H-1B Fiscal Year (FY) 2015 Cap Season
The H-1B Program.
U.S. businesses use the H-1B visa program to employ foreign workers in specialty occupations that require theoretical or practical application of a body of highly specialized knowledge, including, but not limited to: scientists, engineers, or computer programmers. For more information about the H-1B program, visit our H-1B Specialty Occupations Web page.
How USCIS Determines If an H-1B Petition Is Subject to the FY 2015 Cap
We use the information provided in Part C of the H-1B Data Collection and Filing Fee Exemption Supplement (pages 17-19 of Form I-129 with a revision date of November 23, 2010, or later). This information helps us determine whether a petition is subject to the regular cap of 65,000 H-1B visas. An advanced degree exemption is provided for the first 20,000 petitions filed for a beneficiary who has obtained a U.S. master’s degree or higher. Once that limit is reached, any petitions filed for beneficiaries with a U.S. master’s degree or higher will count against the regular cap, unless exempt for other reasons.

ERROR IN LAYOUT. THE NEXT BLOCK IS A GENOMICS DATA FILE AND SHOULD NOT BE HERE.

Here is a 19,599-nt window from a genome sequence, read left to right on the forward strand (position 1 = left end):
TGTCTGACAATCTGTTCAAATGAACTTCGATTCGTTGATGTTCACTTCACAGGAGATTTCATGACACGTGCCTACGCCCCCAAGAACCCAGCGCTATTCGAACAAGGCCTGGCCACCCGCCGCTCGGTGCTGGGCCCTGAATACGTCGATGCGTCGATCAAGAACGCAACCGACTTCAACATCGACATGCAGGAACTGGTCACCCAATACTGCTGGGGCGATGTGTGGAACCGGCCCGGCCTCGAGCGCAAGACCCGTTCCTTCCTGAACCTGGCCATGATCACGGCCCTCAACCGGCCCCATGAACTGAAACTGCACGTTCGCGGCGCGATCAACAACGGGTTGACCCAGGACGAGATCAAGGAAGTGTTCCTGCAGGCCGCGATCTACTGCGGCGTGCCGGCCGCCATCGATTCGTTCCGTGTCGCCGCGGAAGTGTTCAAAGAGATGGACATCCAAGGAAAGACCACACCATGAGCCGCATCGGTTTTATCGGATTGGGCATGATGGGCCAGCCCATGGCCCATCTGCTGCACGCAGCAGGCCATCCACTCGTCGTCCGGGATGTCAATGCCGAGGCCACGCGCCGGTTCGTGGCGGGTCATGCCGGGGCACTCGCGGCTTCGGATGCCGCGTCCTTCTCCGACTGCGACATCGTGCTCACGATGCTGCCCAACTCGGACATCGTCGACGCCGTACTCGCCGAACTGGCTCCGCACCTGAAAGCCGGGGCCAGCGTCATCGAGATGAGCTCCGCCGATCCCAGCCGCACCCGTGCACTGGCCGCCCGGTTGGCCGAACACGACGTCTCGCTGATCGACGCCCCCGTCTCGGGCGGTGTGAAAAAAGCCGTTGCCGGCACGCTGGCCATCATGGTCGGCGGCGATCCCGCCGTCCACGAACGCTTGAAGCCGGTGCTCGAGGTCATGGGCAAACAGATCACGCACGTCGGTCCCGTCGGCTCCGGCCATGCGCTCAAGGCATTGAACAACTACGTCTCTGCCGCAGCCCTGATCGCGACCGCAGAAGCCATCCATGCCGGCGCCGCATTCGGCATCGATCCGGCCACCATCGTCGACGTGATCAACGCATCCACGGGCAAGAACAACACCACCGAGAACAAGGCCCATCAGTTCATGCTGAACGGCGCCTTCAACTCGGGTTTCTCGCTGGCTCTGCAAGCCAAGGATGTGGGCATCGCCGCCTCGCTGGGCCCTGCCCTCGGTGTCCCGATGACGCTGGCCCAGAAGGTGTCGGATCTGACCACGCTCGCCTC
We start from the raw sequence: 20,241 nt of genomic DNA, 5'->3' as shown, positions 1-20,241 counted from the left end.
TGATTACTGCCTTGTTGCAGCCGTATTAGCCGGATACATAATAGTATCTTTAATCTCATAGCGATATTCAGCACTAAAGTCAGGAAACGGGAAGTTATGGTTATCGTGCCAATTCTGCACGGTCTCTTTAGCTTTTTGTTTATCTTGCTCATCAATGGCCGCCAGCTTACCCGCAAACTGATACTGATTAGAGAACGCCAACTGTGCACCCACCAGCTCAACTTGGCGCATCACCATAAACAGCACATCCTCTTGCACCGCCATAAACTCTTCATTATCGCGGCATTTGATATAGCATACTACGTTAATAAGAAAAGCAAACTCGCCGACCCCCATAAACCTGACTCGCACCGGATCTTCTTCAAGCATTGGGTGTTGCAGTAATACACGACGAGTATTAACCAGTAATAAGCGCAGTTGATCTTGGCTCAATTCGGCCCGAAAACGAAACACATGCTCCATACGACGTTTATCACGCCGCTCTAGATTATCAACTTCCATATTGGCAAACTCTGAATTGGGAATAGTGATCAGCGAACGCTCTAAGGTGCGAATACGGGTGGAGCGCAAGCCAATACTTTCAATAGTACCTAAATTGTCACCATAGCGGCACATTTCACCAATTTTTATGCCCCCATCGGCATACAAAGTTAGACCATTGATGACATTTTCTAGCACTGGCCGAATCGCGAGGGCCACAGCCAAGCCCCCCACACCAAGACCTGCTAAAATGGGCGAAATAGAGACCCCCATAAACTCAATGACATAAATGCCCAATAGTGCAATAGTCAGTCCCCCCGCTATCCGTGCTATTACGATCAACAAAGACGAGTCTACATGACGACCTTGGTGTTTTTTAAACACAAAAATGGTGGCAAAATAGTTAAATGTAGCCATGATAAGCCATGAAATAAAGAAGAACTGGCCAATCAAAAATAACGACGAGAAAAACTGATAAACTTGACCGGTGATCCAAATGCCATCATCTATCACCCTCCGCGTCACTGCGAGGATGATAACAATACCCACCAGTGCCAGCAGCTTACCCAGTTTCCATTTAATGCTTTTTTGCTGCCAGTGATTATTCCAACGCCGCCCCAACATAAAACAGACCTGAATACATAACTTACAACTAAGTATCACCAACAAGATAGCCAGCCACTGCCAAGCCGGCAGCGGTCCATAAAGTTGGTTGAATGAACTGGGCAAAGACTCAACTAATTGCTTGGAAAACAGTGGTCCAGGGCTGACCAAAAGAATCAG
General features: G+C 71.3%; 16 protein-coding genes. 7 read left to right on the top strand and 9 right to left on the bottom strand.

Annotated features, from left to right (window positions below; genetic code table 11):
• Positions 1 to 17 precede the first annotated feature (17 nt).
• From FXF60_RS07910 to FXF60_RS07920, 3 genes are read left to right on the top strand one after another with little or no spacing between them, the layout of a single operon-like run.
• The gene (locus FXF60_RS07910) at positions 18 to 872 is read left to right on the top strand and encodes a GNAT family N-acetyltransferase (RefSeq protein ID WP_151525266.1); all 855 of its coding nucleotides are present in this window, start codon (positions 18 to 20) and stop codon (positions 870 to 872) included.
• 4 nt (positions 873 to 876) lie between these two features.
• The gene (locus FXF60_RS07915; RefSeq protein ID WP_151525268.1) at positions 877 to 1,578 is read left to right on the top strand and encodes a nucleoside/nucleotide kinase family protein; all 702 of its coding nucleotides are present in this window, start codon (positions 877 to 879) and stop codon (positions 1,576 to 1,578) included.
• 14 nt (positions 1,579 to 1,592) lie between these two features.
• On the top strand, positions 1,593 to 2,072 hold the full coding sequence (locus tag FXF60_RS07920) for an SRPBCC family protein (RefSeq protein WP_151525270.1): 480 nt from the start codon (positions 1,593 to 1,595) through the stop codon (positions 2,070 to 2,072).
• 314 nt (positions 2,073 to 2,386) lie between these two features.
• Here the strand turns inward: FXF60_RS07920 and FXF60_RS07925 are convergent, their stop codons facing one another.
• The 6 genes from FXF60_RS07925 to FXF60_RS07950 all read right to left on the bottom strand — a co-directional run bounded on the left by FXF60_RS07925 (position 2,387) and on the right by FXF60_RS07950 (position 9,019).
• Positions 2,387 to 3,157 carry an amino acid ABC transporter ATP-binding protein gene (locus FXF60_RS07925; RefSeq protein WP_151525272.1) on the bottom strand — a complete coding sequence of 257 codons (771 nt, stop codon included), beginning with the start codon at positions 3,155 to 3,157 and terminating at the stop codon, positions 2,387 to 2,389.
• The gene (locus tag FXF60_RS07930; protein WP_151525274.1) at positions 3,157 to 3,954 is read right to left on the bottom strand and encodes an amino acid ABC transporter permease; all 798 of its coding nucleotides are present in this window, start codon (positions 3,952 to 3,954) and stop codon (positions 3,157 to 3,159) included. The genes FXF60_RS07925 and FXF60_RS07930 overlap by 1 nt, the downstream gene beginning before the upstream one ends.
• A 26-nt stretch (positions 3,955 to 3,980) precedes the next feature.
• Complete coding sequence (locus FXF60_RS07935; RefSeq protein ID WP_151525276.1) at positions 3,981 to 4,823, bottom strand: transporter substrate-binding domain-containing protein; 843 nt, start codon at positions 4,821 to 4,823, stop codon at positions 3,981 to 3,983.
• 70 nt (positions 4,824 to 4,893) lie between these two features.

FY 2015 H-1B Cap Count
|Cap Type ||Cap Amount||Cap Eligible Petitions||Date of Last Count|
|H-1B Regular Cap||65,000|
|H-1B Master’s Exemption|
Cap Eligible Petitions
This is the number of petitions that USCIS has accepted for this particular type of cap. It includes cases that have been approved or are still pending. It does not include petitions that have been denied.
The current annual cap on the H-1B category is 65,000. Not all H-1B nonimmigrant visas are subject to this annual cap. Please note that up to 6,800 visas are set aside from the 65,000 each fiscal year for the H-1B1 program under the terms of the legislation implementing the U.S. Chile and U.S. Singapore free trade agreements. Unused visas in this group become available for H-1B use for the next fiscal year.
The Consolidated Natural Resources Act of 2008 (CNRA), Public Law 110-229, includes a provision exempting H-1B workers performing labor or services in the CNMI and Guam from the H-1B numerical limitation. H-1B workers in Guam and the CNMI are exempt from the statutory numerical limitation for H-1B classification provided that the petition is filed before December 31, 2014. Employers cannot file an extension request for an employee more than six months in advance of the intended employment start date. As a reminder, USCIS will reject extensions filed more than six months in advance.